Comparative Study
Journal Article
Research Support, U.S. Gov't, P.H.S.
Add like
Add dislike
Add to saved papers

Diversity and sources of rapidly growing mycobacteria associated with infections following cardiac surgery.

Eighty-nine isolates of rapidly growing mycobacteria associated with cardiac bypass-related infections were characterized. Isolates from sporadic infections belonged to eight taxonomic groups and displayed numerous multilocus enzyme genotypes, plasmid profiles, and heavy metal and antibiotic resistance patterns. Compared with 449 noncardiac wound isolates, 45 sporadic cardiac isolates were more likely to be Mycobacterium fortuitum and M. smegmatis and less likely to be M. chelonae. About 80% of cardiac and noncardiac isolates were from southern coastal states. Eight outbreaks of cardiac bypass-related infections were identified. Strains from each outbreak were genotypically distinctive, and five outbreaks involved more than one strain. In two outbreaks, isolates from environmental sources and noncardiac infections were similar or identical to isolates from sternal wound infections. The heterogeneity of these isolates suggests that most isolates are unrelated and are derived from local environmental sources rather than from contaminated commercial surgical materials or devices.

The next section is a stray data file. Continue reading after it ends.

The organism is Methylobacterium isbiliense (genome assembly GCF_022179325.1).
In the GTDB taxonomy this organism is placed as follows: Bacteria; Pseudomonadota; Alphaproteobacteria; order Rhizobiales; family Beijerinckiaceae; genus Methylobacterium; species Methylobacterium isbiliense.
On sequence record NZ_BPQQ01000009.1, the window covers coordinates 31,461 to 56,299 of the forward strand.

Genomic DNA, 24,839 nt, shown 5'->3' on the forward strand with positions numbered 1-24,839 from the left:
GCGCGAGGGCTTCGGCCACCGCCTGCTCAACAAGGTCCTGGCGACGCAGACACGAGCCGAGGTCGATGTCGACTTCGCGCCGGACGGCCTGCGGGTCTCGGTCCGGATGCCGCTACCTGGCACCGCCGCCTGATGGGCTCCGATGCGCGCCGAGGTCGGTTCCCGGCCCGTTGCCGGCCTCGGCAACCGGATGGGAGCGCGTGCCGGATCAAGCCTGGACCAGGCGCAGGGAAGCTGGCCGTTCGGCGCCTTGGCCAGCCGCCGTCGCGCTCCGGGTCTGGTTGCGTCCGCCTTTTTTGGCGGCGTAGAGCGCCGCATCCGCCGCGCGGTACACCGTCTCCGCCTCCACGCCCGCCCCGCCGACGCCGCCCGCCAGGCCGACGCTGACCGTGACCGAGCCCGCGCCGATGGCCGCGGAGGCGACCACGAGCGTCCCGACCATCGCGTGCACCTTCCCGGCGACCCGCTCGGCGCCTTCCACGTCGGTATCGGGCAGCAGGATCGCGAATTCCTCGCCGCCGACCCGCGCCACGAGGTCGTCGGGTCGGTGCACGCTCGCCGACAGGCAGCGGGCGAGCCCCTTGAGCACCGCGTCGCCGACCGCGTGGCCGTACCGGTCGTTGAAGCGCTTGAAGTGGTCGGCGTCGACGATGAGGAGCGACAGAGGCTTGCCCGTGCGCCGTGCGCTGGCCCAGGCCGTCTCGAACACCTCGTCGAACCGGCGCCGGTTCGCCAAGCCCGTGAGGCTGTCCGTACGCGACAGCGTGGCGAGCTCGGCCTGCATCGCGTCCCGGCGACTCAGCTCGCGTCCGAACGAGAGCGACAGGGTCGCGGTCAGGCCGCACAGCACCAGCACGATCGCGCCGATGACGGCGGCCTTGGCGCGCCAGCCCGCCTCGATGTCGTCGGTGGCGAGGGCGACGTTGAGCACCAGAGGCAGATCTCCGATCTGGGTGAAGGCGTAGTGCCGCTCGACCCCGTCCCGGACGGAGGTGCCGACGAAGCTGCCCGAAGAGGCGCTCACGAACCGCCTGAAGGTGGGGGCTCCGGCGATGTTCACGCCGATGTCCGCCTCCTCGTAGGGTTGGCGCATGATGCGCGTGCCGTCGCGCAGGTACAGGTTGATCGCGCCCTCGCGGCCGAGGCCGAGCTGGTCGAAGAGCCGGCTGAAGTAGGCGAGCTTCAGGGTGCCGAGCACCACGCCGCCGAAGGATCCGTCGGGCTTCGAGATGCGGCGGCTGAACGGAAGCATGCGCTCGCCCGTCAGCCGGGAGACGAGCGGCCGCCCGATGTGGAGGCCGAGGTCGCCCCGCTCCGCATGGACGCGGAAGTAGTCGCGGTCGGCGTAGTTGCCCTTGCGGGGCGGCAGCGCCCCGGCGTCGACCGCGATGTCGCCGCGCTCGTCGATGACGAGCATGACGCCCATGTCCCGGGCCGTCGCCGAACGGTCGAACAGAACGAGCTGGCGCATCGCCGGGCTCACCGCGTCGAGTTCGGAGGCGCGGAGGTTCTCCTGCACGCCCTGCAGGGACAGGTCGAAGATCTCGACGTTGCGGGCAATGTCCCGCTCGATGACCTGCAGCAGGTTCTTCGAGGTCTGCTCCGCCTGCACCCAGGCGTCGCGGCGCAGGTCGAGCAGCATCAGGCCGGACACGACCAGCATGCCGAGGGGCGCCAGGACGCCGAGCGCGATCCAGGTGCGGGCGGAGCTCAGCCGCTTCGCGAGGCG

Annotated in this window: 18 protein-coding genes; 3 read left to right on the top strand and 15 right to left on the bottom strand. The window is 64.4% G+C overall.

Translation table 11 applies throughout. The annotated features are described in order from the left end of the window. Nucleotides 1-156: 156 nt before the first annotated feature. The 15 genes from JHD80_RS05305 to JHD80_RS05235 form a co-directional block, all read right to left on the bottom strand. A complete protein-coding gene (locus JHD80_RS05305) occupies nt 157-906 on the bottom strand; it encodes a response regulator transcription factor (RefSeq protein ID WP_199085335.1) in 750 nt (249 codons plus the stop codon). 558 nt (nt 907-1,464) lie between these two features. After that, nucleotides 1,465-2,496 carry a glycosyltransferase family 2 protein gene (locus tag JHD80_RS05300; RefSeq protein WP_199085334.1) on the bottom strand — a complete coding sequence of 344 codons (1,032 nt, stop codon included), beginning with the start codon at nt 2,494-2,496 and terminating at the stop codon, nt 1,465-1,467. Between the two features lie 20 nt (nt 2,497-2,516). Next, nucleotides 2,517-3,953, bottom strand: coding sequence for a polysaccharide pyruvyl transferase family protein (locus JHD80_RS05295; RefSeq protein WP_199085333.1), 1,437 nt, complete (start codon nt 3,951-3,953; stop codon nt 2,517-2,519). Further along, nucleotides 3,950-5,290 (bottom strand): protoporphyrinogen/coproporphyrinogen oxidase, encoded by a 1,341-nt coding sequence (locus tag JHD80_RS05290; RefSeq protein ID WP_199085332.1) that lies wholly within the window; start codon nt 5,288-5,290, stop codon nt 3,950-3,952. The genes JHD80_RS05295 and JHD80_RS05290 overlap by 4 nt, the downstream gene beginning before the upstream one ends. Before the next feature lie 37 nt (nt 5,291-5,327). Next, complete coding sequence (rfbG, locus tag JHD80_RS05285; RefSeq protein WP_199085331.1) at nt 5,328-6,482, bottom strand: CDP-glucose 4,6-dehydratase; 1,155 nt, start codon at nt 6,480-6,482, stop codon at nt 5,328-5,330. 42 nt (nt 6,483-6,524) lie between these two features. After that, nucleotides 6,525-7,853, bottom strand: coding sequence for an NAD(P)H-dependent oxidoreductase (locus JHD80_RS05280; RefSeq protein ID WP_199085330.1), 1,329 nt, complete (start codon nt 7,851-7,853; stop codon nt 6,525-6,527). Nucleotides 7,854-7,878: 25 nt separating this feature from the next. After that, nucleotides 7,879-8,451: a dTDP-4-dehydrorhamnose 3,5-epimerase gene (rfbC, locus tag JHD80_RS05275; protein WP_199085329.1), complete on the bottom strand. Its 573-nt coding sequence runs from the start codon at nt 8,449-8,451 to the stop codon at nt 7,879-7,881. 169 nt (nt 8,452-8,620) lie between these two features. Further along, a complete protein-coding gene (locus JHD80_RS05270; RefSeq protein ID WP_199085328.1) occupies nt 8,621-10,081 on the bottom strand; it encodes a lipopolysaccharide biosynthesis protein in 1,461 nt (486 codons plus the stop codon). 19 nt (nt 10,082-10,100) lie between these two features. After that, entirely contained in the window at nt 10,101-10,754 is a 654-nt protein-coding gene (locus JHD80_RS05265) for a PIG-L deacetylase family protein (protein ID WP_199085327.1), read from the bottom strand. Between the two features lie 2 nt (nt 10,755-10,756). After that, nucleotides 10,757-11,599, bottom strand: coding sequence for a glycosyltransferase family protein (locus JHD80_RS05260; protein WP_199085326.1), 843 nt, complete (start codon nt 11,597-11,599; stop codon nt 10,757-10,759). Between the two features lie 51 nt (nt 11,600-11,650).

Full text links

We have located links that may give you full text access.
Can't access the paper?
Try logging in through your university/institutional subscription. For a smoother one-click institutional access experience, please use our mobile app.

Related Resources

For the best experience, use the Read mobile app

Mobile app image

Get seemless 1-tap access through your institution/university

For the best experience, use the Read mobile app

All material on this website is protected by copyright, Copyright © 1994-2024 by WebMD LLC.
This website also contains material copyrighted by 3rd parties.

By using this service, you agree to our terms of use and privacy policy.

Your Privacy Choices Toggle icon

You can now claim free CME credits for this literature searchClaim now

Get seemless 1-tap access through your institution/university

For the best experience, use the Read mobile app